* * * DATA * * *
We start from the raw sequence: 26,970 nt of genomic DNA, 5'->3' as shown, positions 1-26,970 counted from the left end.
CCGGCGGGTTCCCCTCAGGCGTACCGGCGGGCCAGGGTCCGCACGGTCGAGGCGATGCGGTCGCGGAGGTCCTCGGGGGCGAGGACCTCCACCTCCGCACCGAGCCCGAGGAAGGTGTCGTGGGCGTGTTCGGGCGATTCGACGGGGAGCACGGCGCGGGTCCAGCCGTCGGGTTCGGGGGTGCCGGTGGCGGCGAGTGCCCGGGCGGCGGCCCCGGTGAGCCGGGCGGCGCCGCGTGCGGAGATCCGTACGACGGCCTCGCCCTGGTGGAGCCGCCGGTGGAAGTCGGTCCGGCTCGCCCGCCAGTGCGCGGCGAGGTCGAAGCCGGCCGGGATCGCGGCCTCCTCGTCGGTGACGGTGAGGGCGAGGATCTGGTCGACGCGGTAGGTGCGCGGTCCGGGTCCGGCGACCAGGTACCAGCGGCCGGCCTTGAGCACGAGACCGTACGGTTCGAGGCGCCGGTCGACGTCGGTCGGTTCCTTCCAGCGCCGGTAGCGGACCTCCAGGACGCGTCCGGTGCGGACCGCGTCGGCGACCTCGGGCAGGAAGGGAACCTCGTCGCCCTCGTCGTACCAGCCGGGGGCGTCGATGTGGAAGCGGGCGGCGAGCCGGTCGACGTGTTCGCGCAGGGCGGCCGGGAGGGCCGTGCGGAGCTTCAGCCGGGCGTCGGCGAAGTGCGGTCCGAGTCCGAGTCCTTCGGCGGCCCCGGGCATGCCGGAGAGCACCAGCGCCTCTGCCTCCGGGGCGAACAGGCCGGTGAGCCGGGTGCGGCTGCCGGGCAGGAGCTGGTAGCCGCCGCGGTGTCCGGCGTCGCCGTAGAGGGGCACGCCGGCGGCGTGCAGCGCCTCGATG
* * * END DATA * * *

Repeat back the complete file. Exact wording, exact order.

We start from the raw sequence: 26,970 nt of genomic DNA, 5'->3' as shown, positions 1-26,970 counted from the left end.
CCGGCGGGTTCCCCTCAGGCGTACCGGCGGGCCAGGGTCCGCACGGTCGAGGCGATGCGGTCGCGGAGGTCCTCGGGGGCGAGGACCTCCACCTCCGCACCGAGCCCGAGGAAGGTGTCGTGGGCGTGTTCGGGCGATTCGACGGGGAGCACGGCGCGGGTCCAGCCGTCGGGTTCGGGGGTGCCGGTGGCGGCGAGTGCCCGGGCGGCGGCCCCGGTGAGCCGGGCGGCGCCGCGTGCGGAGATCCGTACGACGGCCTCGCCCTGGTGGAGCCGCCGGTGGAAGTCGGTCCGGCTCGCCCGCCAGTGCGCGGCGAGGTCGAAGCCGGCCGGGATCGCGGCCTCCTCGTCGGTGACGGTGAGGGCGAGGATCTGGTCGACGCGGTAGGTGCGCGGTCCGGGTCCGGCGACCAGGTACCAGCGGCCGGCCTTGAGCACGAGACCGTACGGTTCGAGGCGCCGGTCGACGTCGGTCGGTTCCTTCCAGCGCCGGTAGCGGACCTCCAGGACGCGTCCGGTGCGGACCGCGTCGGCGACCTCGGGCAGGAAGGGAACCTCGTCGCCCTCGTCGTACCAGCCGGGGGCGTCGATGTGGAAGCGGGCGGCGAGCCGGTCGACGTGTTCGCGCAGGGCGGCCGGGAGGGCCGTGCGGAGCTTCAGCCGGGCGTCGGCGAAGTGCGGTCCGAGTCCGAGTCCTTCGGCGGCCCCGGGCATGCCGGAGAGCACCAGCGCCTCTGCCTCCGGGGCGAACAGGCCGGTGAGCCGGGTGCGGCTGCCGGGCAGGAGCTGGTAGCCGCCGCGGTGTCCGGCGTCGCCGTAGAGGGGCACGCCGGCGGCGTGCAGCGCCTCGATG